Council to demolish house in which young man killed his brothers
‘Nobody in their right mind would ever live in that house’, says boys’ mother, who campaigned for house’s demolition
Jonathan O'Driscoll (22), at back, with his two younger twin brothers, Patrick and Tommy (9).
Parents Thomas and Helen O’Driscoll outside the house in Charleville, Co Cork where their twin boys Patrick and Thomas were killed. Photograph: Daragh Mc Sweeney/Provision
Cork County Council has agreed to demolish a property in Charleville, Co Cork in which a 21-year-old man stabbed his nine-year-old twin brothers to death before ending his own life.
Patrick and Tommy O’Driscoll sustained more than 40 stab wounds each. The wounds were inflicted by their brother Jonathan O’Driscoll, who took his own life shortly afterwards. The bodies of the brothers were found in separate bedrooms at Deerpark, Charleville, shortly after 5pm on September 4th, 2014. The body of Jonathan O’Driscoll was discovered on the same day at the banks of the Awbeg River in Buttevant. Two knives were recovered from the centre of the river.
The council said in a statement that it remains committed to engaging with the O’Driscoll family, with a view to facilitating the demolition of the dwelling.
Helen O’Driscoll, mother of the boys, has campaigned to have the property demolished. In an interview on Cork’s 96FM recently she said it was a tradition in the travelling community that you burned the barrel top wagon that the person died in. She said she left the house because it wasn’t a fit environment for the family.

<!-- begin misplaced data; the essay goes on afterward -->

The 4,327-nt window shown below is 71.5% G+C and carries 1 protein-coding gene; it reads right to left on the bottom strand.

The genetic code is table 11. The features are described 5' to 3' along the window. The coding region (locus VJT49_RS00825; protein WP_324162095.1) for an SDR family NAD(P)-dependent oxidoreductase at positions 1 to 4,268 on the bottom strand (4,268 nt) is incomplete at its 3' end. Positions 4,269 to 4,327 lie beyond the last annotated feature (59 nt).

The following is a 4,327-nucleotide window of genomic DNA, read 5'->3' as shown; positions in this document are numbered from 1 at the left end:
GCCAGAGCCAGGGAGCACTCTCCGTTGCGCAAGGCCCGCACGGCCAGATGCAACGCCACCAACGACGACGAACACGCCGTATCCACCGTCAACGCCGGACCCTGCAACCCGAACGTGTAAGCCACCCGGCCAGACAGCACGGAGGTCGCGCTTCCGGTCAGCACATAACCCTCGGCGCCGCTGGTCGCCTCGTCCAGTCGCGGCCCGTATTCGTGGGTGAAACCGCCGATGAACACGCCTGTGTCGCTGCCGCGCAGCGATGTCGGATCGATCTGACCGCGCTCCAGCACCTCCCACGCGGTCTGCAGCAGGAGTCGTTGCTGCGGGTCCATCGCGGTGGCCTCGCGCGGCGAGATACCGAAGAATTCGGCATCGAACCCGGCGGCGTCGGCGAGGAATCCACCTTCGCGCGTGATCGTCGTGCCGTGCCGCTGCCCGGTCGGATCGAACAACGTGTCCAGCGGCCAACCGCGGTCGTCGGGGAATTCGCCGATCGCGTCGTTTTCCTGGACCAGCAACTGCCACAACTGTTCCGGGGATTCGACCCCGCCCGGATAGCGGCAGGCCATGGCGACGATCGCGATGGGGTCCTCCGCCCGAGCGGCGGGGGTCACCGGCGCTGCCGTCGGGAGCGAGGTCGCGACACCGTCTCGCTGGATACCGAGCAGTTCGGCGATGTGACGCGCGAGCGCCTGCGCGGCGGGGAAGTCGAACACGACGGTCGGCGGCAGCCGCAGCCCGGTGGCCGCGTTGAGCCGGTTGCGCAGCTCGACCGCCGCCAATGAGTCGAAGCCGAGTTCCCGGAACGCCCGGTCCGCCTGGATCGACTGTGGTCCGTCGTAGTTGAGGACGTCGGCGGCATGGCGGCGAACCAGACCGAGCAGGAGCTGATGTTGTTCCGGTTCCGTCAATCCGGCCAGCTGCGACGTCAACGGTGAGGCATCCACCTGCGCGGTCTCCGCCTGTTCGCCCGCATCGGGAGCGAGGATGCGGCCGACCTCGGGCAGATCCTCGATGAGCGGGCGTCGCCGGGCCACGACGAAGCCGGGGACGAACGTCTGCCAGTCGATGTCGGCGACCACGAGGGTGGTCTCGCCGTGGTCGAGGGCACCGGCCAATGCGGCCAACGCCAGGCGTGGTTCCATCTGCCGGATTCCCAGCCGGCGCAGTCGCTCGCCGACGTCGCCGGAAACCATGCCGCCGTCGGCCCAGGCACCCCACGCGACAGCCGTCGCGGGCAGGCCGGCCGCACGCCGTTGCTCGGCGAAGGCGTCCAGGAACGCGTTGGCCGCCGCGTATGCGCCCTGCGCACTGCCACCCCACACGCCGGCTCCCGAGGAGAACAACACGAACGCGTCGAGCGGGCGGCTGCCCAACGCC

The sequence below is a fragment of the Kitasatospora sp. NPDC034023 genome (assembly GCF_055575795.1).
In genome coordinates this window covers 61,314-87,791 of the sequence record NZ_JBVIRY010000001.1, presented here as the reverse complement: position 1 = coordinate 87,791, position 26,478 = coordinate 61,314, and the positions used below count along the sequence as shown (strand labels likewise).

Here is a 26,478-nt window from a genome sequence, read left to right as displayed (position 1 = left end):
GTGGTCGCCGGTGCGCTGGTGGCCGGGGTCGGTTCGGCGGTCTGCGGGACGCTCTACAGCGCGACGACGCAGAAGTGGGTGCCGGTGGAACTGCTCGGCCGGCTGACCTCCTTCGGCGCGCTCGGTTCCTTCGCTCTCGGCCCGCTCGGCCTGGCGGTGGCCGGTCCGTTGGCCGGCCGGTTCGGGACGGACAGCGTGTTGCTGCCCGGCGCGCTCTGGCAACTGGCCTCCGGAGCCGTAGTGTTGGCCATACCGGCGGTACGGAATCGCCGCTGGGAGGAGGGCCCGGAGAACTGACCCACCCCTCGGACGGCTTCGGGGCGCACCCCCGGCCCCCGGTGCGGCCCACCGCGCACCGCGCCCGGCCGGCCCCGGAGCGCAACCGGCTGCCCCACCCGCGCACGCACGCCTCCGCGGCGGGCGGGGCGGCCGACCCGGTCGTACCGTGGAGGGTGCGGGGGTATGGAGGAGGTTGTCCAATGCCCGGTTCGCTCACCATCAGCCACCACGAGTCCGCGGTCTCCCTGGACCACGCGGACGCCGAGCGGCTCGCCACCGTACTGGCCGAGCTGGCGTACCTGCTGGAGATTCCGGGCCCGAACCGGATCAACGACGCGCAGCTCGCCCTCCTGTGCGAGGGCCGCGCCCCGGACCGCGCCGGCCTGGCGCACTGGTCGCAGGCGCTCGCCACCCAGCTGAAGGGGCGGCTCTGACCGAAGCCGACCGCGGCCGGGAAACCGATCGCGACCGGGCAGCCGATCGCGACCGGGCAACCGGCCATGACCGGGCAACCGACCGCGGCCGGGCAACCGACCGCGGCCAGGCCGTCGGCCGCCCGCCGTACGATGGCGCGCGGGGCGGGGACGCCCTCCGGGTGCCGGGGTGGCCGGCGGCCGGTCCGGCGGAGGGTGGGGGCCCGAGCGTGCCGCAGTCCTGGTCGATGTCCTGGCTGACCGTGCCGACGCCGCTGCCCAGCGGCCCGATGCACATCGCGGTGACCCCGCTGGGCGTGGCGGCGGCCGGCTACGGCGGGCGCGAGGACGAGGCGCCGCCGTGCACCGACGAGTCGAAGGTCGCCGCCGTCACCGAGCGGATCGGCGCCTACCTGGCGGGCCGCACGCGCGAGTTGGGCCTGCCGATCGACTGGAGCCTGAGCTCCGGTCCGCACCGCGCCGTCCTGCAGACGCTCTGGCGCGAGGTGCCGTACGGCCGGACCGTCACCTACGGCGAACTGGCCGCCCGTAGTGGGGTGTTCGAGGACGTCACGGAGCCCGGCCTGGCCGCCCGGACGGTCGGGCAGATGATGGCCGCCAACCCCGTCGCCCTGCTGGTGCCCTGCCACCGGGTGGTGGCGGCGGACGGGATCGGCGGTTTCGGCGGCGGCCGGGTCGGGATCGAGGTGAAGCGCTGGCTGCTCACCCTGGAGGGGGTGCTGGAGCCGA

“I took it upon myself to find another place and move out because I was thinking of my two other small fellas. They were there on the day the tragedy happened and I didn’t think it was an environment for my boys and me. It wasn’t about me or my husband any more. It was about the two boys who were living. I needed to look after their well being and mental health.
“For all three of us I had to go out of it. Nobody in their right mind would ever live in that house. In the travelling community years ago you had a caravan or a wagon and when there was a death the property would be burned. Their souls would go to peace.”
Ms O’Driscoll s added that Jonathan suffered from mental health issues and that she forgives him for his actions.
“I had Jonathan for years before I had the boys and there is something about your first child. To me all three of them were my babies and all three of them always will be my babies. It was just horrific the way things happened.”
Cork County Council is in the process of rehousing the family in a nearby property, with the O’Driscolls currently living in rented accommodation.
The jury at an inquest into the deaths of the boys returned an open verdict. They ruled a suicide in the case of Jonathan.
Jonathan, the eldest of the five O’Driscoll children, had collected his four younger brothers, Paddy, Thomas, Jimmy (five) and Martin (four) from creche at 3.15pm on the day of the tragedy. He brought them to the park and bought them sweets before driving them home. The alarm was raised that afternoon by the younger boys.